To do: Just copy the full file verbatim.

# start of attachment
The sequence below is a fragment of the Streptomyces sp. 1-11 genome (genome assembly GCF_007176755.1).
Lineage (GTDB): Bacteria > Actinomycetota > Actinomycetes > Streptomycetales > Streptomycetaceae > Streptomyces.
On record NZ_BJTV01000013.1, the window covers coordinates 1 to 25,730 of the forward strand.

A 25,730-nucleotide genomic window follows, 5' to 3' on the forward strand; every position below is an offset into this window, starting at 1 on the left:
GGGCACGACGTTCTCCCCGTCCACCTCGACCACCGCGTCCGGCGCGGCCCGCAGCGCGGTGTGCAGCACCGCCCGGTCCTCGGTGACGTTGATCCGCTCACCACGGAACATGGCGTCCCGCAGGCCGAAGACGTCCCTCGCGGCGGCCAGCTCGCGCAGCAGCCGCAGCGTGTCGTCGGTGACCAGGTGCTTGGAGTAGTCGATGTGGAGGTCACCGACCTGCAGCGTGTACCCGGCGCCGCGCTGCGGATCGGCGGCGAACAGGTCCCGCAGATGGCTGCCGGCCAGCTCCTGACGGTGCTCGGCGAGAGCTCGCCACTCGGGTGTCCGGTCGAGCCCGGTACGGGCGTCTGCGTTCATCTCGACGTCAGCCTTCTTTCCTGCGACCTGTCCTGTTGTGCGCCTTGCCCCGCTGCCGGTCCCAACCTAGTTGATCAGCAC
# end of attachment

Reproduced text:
The sequence below is a fragment of the Streptomyces sp. 1-11 genome (genome assembly GCF_007176755.1).
Lineage (GTDB): Bacteria > Actinomycetota > Actinomycetes > Streptomycetales > Streptomycetaceae > Streptomyces.
On record NZ_BJTV01000013.1, the window covers coordinates 1 to 25,730 of the forward strand.

A 25,730-nucleotide genomic window follows, 5' to 3' on the forward strand; every position below is an offset into this window, starting at 1 on the left:
GGGCACGACGTTCTCCCCGTCCACCTCGACCACCGCGTCCGGCGCGGCCCGCAGCGCGGTGTGCAGCACCGCCCGGTCCTCGGTGACGTTGATCCGCTCACCACGGAACATGGCGTCCCGCAGGCCGAAGACGTCCCTCGCGGCGGCCAGCTCGCGCAGCAGCCGCAGCGTGTCGTCGGTGACCAGGTGCTTGGAGTAGTCGATGTGGAGGTCACCGACCTGCAGCGTGTACCCGGCGCCGCGCTGCGGATCGGCGGCGAACAGGTCCCGCAGATGGCTGCCGGCCAGCTCCTGACGGTGCTCGGCGAGAGCTCGCCACTCGGGTGTCCGGTCGAGCCCGGTACGGGCGTCTGCGTTCATCTCGACGTCAGCCTTCTTTCCTGCGACCTGTCCTGTTGTGCGCCTTGCCCCGCTGCCGGTCCCAACCTAGTTGATCAGCAC